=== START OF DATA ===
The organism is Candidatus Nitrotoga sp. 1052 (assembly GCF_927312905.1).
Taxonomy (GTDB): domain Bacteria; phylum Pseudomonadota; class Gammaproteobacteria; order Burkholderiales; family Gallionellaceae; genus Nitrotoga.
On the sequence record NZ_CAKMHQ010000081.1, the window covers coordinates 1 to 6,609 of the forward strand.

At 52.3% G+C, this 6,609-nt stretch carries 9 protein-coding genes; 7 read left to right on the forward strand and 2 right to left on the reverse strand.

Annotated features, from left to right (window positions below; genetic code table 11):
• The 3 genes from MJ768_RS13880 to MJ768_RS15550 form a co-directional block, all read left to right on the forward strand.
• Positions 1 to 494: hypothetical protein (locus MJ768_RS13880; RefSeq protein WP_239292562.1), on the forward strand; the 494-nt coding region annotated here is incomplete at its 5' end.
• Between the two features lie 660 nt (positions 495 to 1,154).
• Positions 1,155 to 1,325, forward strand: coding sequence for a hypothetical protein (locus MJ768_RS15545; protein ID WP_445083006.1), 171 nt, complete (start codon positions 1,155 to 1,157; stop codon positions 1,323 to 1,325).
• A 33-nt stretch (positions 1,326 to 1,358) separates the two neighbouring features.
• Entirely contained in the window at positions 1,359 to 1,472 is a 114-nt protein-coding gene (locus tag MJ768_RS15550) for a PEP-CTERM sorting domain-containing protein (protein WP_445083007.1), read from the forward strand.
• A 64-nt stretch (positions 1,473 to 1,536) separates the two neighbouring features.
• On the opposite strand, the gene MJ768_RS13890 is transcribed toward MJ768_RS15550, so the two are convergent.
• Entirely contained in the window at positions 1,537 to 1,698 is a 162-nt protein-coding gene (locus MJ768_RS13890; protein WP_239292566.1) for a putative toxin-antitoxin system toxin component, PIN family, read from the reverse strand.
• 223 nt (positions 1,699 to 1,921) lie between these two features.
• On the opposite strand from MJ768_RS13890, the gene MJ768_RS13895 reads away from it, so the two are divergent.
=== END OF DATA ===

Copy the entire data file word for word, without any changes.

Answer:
The organism is Candidatus Nitrotoga sp. 1052 (assembly GCF_927312905.1).
Taxonomy (GTDB): domain Bacteria; phylum Pseudomonadota; class Gammaproteobacteria; order Burkholderiales; family Gallionellaceae; genus Nitrotoga.
On the sequence record NZ_CAKMHQ010000081.1, the window covers coordinates 1 to 6,609 of the forward strand.

At 52.3% G+C, this 6,609-nt stretch carries 9 protein-coding genes; 7 read left to right on the forward strand and 2 right to left on the reverse strand.

Annotated features, from left to right (window positions below; genetic code table 11):
• The 3 genes from MJ768_RS13880 to MJ768_RS15550 form a co-directional block, all read left to right on the forward strand.
• Positions 1 to 494: hypothetical protein (locus MJ768_RS13880; RefSeq protein WP_239292562.1), on the forward strand; the 494-nt coding region annotated here is incomplete at its 5' end.
• Between the two features lie 660 nt (positions 495 to 1,154).
• Positions 1,155 to 1,325, forward strand: coding sequence for a hypothetical protein (locus MJ768_RS15545; protein ID WP_445083006.1), 171 nt, complete (start codon positions 1,155 to 1,157; stop codon positions 1,323 to 1,325).
• A 33-nt stretch (positions 1,326 to 1,358) separates the two neighbouring features.
• Entirely contained in the window at positions 1,359 to 1,472 is a 114-nt protein-coding gene (locus tag MJ768_RS15550) for a PEP-CTERM sorting domain-containing protein (protein WP_445083007.1), read from the forward strand.
• A 64-nt stretch (positions 1,473 to 1,536) separates the two neighbouring features.
• On the opposite strand, the gene MJ768_RS13890 is transcribed toward MJ768_RS15550, so the two are convergent.
• Entirely contained in the window at positions 1,537 to 1,698 is a 162-nt protein-coding gene (locus MJ768_RS13890; protein WP_239292566.1) for a putative toxin-antitoxin system toxin component, PIN family, read from the reverse strand.
• 223 nt (positions 1,699 to 1,921) lie between these two features.
• On the opposite strand from MJ768_RS13890, the gene MJ768_RS13895 reads away from it, so the two are divergent.